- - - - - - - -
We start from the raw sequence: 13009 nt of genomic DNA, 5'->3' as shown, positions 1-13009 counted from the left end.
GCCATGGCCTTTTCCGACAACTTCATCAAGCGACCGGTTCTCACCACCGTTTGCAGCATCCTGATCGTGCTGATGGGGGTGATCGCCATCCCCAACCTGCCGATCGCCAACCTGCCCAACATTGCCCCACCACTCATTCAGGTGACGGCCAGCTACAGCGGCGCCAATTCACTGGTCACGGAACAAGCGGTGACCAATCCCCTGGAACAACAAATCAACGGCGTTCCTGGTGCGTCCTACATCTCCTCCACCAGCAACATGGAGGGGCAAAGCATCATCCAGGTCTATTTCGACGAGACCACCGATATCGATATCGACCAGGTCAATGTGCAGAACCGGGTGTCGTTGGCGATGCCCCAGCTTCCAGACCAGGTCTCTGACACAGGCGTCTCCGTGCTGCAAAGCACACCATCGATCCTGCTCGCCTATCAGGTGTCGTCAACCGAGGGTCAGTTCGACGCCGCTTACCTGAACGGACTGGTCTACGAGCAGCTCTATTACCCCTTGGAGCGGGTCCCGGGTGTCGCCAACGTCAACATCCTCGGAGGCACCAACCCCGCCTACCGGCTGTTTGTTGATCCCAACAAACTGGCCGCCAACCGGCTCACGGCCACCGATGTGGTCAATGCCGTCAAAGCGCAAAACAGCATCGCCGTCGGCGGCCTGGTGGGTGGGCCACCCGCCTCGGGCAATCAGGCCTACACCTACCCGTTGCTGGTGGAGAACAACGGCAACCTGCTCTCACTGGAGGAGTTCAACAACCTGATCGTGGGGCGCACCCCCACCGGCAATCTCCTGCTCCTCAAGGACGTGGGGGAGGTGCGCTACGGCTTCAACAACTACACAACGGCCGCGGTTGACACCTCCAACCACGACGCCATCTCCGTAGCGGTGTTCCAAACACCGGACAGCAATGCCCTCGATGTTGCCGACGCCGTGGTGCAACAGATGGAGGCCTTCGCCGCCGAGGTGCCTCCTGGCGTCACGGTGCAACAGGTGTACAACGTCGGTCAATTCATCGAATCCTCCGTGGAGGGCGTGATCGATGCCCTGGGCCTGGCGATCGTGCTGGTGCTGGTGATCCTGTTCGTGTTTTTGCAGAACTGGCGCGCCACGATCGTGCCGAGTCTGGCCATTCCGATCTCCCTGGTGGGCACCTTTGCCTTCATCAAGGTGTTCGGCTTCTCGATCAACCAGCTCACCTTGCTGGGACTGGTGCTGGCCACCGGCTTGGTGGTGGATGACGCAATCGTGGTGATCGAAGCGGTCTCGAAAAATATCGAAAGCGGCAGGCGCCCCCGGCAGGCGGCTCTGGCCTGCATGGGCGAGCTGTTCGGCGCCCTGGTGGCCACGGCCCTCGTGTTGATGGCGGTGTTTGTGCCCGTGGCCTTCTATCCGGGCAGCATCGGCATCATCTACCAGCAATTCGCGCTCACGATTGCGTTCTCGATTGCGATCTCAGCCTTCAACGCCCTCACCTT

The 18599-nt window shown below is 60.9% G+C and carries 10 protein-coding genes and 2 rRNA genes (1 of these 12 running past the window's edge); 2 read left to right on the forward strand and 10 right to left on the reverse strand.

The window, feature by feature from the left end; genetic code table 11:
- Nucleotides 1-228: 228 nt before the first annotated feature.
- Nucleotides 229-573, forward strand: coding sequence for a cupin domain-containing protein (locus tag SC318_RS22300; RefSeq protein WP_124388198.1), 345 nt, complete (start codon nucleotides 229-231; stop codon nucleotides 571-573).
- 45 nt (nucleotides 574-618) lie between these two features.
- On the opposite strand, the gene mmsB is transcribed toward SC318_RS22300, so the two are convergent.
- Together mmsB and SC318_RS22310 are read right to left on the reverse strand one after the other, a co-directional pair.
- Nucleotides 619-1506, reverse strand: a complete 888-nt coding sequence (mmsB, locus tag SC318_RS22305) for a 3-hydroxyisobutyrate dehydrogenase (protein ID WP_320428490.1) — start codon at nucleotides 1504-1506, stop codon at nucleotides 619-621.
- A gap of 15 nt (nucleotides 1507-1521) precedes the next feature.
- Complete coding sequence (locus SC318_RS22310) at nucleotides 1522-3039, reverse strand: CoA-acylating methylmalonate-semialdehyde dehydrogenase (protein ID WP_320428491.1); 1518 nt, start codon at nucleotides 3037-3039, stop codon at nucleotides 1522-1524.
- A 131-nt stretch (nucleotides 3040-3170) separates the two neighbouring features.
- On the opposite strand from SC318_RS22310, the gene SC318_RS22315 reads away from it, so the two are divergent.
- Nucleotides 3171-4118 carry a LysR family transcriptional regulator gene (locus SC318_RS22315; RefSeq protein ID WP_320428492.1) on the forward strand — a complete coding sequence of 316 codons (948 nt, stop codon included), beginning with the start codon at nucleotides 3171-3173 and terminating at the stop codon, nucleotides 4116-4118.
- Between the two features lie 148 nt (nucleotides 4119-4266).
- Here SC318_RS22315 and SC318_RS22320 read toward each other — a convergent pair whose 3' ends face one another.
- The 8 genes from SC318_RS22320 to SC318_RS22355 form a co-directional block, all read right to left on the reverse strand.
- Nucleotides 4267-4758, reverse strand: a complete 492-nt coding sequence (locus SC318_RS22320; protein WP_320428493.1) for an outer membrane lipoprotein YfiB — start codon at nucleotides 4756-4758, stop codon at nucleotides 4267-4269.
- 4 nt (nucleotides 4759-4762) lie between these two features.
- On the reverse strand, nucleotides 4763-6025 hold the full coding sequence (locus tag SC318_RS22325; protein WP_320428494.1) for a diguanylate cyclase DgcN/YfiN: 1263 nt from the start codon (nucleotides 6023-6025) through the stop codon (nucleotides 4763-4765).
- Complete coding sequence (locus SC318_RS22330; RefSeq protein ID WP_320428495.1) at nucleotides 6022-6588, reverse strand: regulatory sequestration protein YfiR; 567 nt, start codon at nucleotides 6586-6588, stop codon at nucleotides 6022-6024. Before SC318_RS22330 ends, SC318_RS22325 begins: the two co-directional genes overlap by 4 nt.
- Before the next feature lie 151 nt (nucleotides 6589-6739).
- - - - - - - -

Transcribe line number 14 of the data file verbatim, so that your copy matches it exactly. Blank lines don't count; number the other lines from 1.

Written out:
- On the opposite strand from SC318_RS22310, the gene SC318_RS22315 reads away from it, so the two are divergent.